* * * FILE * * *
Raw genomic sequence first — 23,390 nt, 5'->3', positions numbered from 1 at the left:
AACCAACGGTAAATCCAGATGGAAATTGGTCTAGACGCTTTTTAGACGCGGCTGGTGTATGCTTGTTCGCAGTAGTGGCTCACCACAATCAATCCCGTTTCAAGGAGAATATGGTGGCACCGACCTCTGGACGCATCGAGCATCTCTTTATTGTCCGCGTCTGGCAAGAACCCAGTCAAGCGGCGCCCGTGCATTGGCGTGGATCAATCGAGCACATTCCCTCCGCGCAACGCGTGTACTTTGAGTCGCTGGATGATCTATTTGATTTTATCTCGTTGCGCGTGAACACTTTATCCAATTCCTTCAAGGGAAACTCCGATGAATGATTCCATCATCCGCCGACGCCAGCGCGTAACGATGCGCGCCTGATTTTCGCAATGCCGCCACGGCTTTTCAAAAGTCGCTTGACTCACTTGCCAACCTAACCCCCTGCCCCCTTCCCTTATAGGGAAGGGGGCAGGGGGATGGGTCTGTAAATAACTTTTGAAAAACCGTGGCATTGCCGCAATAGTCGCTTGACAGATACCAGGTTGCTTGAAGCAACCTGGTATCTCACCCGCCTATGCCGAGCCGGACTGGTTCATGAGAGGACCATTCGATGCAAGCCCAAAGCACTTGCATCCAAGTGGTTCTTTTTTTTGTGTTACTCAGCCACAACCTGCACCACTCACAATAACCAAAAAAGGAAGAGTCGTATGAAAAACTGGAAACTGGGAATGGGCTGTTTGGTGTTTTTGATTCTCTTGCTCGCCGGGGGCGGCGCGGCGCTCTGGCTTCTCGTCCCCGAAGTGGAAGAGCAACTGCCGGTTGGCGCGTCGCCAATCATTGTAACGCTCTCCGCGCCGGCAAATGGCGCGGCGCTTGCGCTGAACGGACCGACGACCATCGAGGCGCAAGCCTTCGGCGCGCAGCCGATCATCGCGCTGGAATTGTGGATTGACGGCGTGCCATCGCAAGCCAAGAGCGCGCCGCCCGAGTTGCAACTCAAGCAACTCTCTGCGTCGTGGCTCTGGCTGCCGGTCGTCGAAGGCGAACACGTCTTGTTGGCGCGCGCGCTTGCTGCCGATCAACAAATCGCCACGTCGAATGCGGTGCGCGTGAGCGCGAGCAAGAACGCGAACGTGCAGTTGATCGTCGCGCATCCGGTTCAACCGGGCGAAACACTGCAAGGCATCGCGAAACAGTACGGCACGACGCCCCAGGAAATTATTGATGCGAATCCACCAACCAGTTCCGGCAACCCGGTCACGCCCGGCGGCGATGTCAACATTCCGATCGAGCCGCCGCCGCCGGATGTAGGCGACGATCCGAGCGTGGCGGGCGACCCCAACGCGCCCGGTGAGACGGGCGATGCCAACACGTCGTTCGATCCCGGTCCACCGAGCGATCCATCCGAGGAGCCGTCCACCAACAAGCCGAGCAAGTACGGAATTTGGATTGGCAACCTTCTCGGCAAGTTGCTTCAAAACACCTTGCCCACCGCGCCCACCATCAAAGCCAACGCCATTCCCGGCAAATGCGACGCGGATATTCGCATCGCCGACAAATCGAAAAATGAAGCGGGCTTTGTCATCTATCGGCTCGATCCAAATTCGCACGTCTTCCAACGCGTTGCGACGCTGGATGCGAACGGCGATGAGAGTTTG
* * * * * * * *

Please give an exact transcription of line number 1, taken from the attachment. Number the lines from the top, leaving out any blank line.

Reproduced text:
Raw genomic sequence first — 23,390 nt, 5'->3', positions numbered from 1 at the left: